We do not expect a change in interest rates at the monetary policy meeting of the Central Bank of the Republic of Turkey, which will be held tomorrow. We think that we are in a situation assessment period in terms of market and macroeconomic developments after the MPC announcement in December, which highlighted the end of the easing cycle. In the last concept; After the CBRT signaled the end of the easing cycle in December, the prevailing theme was the fact that the lira remained fragile and inflation remained out of control. The expected increase in inflation in the coming months will cause interest rates to remain at very divergent points.
Following the 500 basis point rate cut in four consecutive meetings, the central bank announced in December that it had completed the existing “limited room” for easing. The bank also stated that they will monitor the effect of the easing cycle in 1Q22. Turkey’s wide real yield gap, the worst among emerging market peers, is putting pressure on the currency as the developed world’s central banks prepare to tighten monetary policy to contain inflation. At this point, the aggressive tightening cycle expected from the Fed due to high inflation causes bond yields to rise in the US. We consider the capital outflow effect that this situation will have on developing countries in general, as a factor that may expose Turkey to additional fragility due to the deep interest rate gap. This may not help price stability in terms of exchange rate levels and volatility, and may delay the dampening of the warming effect of inflation.
President Mr. Recep Tayyip Erdogan said borrowing costs would fall “slowly, gradually and without haste”. Minister of Treasury and Finance, Mr. Nureddin Nebati also evaluated that the next three months should be seen in the decisions of the Central bank. Despite the 4-month easing cycle of the central bank, market-based interest rates continue their upward trend. In other words; While interest rates associated with central bank funding are falling, market and bank-based rates are rising. This does not put the current easing policy on a sustainable basis and does not provide the intended financial easing.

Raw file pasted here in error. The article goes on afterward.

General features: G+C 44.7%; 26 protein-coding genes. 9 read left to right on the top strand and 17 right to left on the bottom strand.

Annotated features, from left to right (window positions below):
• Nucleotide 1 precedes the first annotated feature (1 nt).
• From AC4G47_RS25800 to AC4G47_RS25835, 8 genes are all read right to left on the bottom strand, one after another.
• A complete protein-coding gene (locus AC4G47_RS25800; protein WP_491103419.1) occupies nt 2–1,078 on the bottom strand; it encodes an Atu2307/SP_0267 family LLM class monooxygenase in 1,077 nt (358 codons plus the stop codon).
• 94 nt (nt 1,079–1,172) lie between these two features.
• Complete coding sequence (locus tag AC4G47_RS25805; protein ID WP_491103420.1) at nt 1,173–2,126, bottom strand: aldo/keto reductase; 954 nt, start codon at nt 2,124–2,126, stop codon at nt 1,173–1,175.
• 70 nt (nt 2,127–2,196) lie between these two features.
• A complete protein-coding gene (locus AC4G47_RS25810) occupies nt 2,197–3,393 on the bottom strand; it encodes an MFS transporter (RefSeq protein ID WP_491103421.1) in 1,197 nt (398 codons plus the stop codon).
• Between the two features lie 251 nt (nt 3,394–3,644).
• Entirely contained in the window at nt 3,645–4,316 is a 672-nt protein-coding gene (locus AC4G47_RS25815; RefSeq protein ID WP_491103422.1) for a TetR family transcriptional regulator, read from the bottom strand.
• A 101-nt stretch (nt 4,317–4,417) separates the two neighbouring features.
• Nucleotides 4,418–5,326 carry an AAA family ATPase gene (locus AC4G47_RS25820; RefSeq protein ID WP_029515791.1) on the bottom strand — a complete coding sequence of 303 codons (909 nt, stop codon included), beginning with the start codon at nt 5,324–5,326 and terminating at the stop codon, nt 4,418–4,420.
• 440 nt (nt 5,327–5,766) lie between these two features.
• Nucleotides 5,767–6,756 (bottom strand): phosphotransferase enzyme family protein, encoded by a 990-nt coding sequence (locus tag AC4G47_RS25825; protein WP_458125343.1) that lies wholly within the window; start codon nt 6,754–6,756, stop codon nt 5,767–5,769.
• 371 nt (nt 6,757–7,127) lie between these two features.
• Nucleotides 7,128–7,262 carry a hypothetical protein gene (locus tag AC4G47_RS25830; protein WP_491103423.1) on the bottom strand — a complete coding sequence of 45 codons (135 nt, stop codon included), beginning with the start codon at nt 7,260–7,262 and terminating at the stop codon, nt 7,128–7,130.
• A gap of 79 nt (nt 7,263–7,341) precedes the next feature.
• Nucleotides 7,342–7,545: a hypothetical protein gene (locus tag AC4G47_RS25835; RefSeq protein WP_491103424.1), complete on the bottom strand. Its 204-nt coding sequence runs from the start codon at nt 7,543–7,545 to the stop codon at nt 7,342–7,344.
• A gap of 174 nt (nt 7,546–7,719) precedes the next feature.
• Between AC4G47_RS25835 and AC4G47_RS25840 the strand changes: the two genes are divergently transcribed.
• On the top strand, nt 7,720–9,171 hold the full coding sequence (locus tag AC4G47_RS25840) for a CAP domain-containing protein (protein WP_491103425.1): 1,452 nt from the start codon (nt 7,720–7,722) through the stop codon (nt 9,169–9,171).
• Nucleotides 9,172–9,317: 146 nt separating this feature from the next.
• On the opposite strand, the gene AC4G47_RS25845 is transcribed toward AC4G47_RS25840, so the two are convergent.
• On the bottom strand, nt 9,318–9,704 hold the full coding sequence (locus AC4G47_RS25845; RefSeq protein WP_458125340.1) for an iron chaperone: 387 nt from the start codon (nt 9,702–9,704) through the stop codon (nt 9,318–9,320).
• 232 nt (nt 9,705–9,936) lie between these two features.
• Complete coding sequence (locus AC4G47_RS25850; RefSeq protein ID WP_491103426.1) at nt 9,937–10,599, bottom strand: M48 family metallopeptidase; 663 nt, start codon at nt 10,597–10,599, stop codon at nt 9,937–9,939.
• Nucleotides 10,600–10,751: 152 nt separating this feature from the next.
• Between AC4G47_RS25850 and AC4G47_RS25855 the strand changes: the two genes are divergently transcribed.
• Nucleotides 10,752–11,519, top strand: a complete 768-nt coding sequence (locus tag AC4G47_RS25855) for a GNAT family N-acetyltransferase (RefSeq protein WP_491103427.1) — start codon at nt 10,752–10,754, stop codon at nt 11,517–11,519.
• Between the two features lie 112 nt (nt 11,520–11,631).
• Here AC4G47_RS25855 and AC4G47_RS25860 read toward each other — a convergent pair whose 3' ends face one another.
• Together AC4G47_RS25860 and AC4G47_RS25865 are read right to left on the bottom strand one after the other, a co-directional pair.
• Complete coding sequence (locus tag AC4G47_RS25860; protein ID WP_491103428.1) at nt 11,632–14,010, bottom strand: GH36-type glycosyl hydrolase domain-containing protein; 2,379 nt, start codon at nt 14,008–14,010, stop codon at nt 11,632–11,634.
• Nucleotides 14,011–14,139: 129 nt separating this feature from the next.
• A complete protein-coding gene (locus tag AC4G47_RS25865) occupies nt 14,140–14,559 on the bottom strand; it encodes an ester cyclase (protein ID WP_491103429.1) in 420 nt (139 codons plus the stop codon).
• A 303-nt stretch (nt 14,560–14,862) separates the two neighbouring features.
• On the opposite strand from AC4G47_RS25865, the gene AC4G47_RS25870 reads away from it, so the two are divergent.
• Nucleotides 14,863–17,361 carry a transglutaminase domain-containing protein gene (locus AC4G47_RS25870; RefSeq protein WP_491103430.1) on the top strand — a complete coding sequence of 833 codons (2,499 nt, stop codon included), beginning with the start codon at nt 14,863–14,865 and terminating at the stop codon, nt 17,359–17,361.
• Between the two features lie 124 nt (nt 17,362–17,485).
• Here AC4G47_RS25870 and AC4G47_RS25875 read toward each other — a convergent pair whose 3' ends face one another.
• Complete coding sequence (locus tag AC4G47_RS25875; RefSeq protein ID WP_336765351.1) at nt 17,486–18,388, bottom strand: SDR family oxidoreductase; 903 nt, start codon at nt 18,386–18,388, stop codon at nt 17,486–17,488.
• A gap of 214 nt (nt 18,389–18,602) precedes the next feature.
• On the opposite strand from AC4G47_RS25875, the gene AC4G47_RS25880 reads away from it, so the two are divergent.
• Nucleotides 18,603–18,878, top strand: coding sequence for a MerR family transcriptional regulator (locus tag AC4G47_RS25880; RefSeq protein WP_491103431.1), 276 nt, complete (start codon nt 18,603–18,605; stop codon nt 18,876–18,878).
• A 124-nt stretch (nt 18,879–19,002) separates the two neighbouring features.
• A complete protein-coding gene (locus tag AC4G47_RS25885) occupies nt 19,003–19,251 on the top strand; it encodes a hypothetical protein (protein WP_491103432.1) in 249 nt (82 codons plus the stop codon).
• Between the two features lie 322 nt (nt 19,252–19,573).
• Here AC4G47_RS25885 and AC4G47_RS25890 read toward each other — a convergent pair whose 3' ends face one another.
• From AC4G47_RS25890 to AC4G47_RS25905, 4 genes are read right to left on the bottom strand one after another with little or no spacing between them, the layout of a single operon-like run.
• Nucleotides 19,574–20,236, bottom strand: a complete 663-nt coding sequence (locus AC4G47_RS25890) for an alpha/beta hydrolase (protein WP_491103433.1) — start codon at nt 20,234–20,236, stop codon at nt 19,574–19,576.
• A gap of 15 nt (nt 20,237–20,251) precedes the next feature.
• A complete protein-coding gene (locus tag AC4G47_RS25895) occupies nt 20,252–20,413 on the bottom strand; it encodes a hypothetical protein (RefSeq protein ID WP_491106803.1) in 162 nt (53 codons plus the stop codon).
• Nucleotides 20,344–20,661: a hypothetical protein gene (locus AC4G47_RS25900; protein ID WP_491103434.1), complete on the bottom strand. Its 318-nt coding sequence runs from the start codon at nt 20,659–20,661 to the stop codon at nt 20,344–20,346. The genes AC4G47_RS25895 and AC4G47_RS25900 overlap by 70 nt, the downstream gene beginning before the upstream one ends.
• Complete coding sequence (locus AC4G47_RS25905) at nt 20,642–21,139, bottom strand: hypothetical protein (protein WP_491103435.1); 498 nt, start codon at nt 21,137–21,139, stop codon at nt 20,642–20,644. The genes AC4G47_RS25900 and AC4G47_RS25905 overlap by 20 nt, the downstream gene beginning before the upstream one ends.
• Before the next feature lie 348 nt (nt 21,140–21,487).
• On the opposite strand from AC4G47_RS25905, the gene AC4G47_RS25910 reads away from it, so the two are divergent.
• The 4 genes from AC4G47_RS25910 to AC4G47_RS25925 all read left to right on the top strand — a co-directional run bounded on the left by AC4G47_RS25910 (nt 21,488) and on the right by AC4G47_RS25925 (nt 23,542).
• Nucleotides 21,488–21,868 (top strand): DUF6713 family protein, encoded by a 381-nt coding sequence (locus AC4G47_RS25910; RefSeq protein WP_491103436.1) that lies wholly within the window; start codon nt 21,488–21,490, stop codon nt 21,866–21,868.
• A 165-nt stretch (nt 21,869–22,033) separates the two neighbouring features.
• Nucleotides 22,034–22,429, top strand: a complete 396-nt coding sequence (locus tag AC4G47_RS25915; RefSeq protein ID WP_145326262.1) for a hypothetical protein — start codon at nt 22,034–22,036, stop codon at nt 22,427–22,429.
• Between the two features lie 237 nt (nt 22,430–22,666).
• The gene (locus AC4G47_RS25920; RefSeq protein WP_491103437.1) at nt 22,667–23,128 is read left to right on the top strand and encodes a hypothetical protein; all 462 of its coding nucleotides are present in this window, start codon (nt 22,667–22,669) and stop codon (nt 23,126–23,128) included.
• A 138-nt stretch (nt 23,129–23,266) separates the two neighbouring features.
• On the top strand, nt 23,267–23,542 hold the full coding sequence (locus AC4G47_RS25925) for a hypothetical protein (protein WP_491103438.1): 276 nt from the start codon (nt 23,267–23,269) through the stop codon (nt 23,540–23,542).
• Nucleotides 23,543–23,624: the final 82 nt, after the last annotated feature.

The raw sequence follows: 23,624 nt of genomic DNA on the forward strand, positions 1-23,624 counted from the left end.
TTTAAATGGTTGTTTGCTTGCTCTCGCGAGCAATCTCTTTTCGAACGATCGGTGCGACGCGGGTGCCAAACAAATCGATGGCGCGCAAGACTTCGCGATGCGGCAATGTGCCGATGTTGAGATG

The easing policy at the end of last year sparked a violent reaction in the foreign exchange market. The lira fell 44% against the dollar in 2021, the sharpest drop among major emerging markets. In terms of the de-dollarization phenomenon, the impact of financial products, especially the currency-protected deposits that have been introduced recently, may be limited due to the fact that the factors related to the actual risks of lira assets have not disappeared. We find it appropriate to evaluate the main issue through the main factors and policies that depreciate the lira. The central bank may want to avoid triggering another lira runaway with further rate cuts. We think that almost all of the loosening done so far has been front-loaded. Therefore, we do not expect the CBRT to make any changes in interest rates tomorrow. However, we do not foresee any monetary tightening in the upcoming period against rising inflation, based on heterodox policy implementation and economy management, apart from the market approach adopted by the global financial system. In other words, the main ground of monetary and fiscal policies may continue to remain lax in the realization of growth targets. For now, we see that the probability of transitioning to more orthodox policies is low.
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